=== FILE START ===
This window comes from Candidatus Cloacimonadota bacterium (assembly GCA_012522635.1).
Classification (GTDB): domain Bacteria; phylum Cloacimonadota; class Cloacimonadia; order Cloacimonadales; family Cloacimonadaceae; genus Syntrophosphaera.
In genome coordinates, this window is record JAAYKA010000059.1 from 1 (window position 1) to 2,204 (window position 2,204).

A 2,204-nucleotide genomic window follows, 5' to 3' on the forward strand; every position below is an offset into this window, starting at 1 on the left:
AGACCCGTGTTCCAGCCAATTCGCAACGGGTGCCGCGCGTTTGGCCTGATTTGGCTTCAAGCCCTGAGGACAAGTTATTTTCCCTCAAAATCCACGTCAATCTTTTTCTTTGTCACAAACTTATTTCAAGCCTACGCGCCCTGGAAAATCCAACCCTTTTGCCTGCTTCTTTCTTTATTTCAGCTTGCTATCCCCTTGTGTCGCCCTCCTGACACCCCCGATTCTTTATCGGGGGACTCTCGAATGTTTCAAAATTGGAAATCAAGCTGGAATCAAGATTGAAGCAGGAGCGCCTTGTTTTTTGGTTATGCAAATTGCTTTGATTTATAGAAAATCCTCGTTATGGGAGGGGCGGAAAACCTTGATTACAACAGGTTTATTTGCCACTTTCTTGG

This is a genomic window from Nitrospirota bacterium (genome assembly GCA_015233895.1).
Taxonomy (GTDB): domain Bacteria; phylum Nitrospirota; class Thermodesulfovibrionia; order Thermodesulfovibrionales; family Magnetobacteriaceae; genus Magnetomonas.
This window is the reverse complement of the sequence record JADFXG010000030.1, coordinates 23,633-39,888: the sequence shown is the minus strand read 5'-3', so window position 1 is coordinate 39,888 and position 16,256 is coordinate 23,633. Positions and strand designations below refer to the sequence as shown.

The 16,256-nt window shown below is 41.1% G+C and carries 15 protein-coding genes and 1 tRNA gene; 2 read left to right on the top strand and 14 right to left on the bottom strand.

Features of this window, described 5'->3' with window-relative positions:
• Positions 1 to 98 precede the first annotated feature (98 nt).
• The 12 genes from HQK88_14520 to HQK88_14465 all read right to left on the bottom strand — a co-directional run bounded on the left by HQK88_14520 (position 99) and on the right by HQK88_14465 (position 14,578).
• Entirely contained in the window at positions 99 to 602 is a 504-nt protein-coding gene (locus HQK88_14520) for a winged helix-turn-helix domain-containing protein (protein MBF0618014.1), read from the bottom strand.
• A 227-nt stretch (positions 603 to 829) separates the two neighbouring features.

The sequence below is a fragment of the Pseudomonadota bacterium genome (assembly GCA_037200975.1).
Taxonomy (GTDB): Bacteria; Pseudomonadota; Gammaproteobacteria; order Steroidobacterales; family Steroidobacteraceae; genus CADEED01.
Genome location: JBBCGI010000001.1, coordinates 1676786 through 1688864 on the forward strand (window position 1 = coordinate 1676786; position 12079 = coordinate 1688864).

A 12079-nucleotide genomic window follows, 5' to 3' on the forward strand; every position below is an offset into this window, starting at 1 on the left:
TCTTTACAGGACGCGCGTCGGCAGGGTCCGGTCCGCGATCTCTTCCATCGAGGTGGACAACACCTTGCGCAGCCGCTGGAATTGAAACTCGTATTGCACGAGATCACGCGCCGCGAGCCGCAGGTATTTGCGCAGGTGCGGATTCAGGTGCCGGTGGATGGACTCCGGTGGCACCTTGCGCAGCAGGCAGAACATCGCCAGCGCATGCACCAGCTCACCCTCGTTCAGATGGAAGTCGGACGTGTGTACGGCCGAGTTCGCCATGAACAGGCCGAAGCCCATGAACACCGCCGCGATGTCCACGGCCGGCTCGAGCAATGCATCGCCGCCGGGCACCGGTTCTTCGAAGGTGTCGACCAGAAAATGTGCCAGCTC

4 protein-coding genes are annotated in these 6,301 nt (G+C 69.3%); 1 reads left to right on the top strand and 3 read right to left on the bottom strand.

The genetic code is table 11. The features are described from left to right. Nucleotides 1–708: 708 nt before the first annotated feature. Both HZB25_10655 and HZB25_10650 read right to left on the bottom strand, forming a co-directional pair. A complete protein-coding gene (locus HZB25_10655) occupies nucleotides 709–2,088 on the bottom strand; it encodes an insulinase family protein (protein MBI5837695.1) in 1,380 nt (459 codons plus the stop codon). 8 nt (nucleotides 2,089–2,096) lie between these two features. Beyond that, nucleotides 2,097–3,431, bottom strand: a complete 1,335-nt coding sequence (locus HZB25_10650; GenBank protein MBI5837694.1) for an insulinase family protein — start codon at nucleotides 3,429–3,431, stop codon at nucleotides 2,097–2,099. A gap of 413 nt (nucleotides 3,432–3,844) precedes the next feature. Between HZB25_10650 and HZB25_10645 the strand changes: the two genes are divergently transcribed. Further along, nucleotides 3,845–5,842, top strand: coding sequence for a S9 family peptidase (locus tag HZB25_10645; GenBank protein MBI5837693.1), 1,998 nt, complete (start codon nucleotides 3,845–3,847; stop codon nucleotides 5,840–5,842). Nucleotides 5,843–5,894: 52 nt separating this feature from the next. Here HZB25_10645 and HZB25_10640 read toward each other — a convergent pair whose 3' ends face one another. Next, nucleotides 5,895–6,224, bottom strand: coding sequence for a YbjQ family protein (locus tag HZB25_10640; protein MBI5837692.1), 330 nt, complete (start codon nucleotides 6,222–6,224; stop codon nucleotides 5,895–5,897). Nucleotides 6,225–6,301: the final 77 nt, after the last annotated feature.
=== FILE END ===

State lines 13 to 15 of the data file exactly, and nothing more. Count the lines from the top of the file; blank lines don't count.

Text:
• Entirely contained in the window at positions 99 to 602 is a 504-nt protein-coding gene (locus HQK88_14520) for a winged helix-turn-helix domain-containing protein (protein MBF0618014.1), read from the bottom strand.
• A 227-nt stretch (positions 603 to 829) separates the two neighbouring features.

The sequence below is a fragment of the Pseudomonadota bacterium genome (assembly GCA_037200975.1).